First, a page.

For the very wealthy, the Georgian period offered hitherto unprecedented access to delicious new wonders.
Exotic fruits could be grown in spacious orangeries and were also imported from British colonies abroad. Sugar became increasingly available due to the abundance of slave labour in the West Indies.
A new industry arose in the production of cookery books. This only fuelled the Georgians' appetite for fine dining. Recipes ranged from the modest to the extraordinary and serving luxurious food at banquets and picnics became an important sign of social status. The more out-of-season delicacies you could provide, the greater your reputation as a host.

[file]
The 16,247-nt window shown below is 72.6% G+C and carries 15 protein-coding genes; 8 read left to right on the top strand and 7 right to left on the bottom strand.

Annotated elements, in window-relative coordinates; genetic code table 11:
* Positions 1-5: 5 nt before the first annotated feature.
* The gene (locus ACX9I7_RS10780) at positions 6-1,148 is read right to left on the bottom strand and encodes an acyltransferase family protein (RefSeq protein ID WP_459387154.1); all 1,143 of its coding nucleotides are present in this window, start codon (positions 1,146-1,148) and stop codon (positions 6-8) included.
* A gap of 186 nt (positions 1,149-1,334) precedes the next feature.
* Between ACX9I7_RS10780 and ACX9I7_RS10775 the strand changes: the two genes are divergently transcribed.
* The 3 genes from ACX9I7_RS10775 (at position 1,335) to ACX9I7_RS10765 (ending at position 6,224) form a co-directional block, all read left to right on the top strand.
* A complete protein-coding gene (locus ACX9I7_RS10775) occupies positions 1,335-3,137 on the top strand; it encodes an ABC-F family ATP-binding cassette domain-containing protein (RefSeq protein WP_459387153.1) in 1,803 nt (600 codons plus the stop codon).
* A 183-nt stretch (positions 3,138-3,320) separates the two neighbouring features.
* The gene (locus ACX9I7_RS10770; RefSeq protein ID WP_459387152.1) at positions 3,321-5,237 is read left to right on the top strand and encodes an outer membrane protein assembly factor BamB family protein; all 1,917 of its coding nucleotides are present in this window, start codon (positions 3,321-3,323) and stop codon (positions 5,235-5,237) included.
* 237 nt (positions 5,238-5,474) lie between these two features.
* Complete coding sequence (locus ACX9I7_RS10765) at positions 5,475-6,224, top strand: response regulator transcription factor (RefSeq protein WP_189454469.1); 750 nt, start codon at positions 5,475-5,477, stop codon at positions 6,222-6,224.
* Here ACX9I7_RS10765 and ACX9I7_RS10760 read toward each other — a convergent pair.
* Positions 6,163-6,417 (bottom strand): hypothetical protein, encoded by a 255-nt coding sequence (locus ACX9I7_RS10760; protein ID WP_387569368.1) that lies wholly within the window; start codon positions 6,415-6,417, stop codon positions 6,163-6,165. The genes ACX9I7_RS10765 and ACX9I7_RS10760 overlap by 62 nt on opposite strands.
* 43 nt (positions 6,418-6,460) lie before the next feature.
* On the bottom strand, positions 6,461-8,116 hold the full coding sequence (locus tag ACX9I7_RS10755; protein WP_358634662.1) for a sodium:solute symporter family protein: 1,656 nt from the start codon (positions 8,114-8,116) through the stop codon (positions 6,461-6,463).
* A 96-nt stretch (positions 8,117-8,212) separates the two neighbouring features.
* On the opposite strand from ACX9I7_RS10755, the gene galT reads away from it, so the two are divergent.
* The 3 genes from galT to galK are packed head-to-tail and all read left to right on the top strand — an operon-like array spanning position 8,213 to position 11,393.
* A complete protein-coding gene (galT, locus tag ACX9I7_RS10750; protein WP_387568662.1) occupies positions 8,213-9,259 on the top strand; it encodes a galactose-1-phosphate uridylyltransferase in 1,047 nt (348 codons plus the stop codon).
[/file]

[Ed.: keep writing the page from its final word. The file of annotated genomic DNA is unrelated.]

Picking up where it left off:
Diners at the Kymin
We can only imagine what diners at the Kymin would have eaten. Perhaps they would have enjoyed a more modest luncheon, as one contemporary source suggests: 'The dinner, which is provided by each member in his turn, consists of a cold collation; a dessert of fruits, with wine and other liquors to a certain limitation.' Maybe this would have been the type of food eaten in the summer months to cool and refresh the revellers.
If they were feeling slightly more indulgent then they might have tucked into a favourite Georgian dish, a leg of mutton with oysters. Guaranteed to satisfy even the most voracious of appetites, this popular dish must have been on the menu at one time.
Whatever our diners ate at the Kymin, they are sure to have enjoyed a real feast in this beautiful setting.
Why not take a leaf out of the Georgians' book and make the most of your day by bringing along your own feast? Why not bring a Georgian-inspired dish and re-live the Georgian culinary experience?